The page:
Readers of this column are familiar with my argument that a conservative tide is sweeping the country, contrary to the mainstream media. In the off-year elections of 2010 and 2014, the gains made by conservatives have been substantial in governors’ mansions and in state legislatures. To be sure, they have been substantial in Washington too at the House and Senate level, but I would argue that they have been more consequential at the state level. There, old conventions that have been in place since the left-wing 1960s are being heaved out and a clamor of protest is being heard from the evicted. It can only get worse.
The Current Crisis
When former New York Mayor Rudy Giuliani said he did not think that “the president loves America,” was he right? Of course he was. The record is strewn with President Barack Obama’s statements of contempt for America. In a quieter setting I would think that Professor Obama would agree. He would then go on to brag about his love for higher things: for humankind, for the world community, for the planet, the green planet.
Recall in 2009 when Obama told a European audience that “There have been times when America has shown arrogance and been dismissive, even derisive toward” Europe. I cannot remember exactly when “America” or even an American president expressed these sentiments, but I guess Obama and his speechwriters can. He has also expressed his contempt for the American system of commerce. In a speech abundant with contempt for capitalism he said—and I shall only pick out one passage—“if you’ve got a business, you didn’t build that.”
The irrepressible New York Times is at it again! First it destroys the credibility of the most trusted newsreader in America, Brian Williams, and leaves him in a heap exposed as a flagrant liar. Now it is destroying the credibility of the most trusted comic in America, Jon Stewart, and intent on leaving him too in a heap exposed also as a flagrant liar. The Times used all of its investigative skills to expose Williams, and it is using them again to expose the wretched Stewart.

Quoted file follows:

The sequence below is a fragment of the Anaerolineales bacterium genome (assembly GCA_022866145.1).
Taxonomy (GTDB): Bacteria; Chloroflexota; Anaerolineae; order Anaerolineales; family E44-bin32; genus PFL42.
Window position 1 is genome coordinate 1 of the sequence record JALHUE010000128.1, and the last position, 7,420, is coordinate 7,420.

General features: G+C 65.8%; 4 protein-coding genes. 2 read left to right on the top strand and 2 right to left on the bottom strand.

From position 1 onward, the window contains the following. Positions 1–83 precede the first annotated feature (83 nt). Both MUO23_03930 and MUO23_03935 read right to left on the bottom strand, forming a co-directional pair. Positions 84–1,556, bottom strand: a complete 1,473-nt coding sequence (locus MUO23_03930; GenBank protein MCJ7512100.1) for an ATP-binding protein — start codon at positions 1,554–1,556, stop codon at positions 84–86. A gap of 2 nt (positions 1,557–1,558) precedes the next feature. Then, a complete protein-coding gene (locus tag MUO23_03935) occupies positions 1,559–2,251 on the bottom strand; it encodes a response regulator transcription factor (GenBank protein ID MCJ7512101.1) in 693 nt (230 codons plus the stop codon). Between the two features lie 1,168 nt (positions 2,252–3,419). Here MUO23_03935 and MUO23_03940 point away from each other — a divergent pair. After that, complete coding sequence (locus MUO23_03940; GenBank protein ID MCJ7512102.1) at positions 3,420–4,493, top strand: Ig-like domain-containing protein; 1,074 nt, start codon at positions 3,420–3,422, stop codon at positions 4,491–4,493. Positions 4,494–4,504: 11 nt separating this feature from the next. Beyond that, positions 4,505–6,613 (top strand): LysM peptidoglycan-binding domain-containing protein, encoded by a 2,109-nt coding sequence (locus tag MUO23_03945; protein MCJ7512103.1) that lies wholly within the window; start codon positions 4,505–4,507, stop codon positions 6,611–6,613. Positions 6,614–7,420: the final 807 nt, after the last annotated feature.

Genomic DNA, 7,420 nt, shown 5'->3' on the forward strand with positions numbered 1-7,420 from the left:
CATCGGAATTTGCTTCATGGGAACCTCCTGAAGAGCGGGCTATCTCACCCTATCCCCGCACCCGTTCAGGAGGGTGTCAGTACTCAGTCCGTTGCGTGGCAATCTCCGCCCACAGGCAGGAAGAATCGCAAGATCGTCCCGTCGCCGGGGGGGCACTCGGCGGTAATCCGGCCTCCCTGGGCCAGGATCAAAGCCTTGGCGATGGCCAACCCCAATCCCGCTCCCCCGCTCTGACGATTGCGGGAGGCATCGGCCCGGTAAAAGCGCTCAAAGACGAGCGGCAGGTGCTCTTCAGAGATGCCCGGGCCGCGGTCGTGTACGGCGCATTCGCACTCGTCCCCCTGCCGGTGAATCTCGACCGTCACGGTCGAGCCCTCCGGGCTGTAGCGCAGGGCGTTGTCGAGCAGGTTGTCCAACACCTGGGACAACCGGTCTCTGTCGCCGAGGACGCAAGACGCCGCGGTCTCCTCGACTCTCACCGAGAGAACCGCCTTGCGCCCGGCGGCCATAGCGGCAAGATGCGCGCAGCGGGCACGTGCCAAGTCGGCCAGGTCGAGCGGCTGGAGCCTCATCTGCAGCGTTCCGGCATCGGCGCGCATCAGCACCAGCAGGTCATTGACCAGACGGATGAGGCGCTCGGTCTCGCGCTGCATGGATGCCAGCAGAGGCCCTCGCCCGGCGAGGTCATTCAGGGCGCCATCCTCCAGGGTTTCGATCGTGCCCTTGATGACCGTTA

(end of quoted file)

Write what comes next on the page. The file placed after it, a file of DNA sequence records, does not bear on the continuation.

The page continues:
On the vexed matter of Brian Williams my friend and colleague Wes Pruden raises a fundamental question. “Brian Williams, the tall tale teller for NBC News, has had a rough few days, but he’s likely to survive,” writes Wes. “He’ll probably be back,” Wes speculates, even overcoming the derisible endorsement of Dan Rather. Dan, your endorsement could be the kiss of death to poor Brian. Is there no reality-check on these egomaniacs?
Two potential Republican presidential candidates caused mild palpitations amongst the press corps this week in expressing their misgivings about state-mandated children’s vaccinations. The press’s concern could be a precursor of what Republican candidates might experience in the coming primaries. Ostensibly a mild outbreak in measles is the cause of the journalists’ alarm.
Governor Chris Christie, speaking in the United Kingdom, and Senator Rand Paul, speaking on radio and TV talk shows, expressed their reservations about this public health policy. Christie called for “some balance of choice” between health officials and parents. Paul said most vaccines should be voluntary.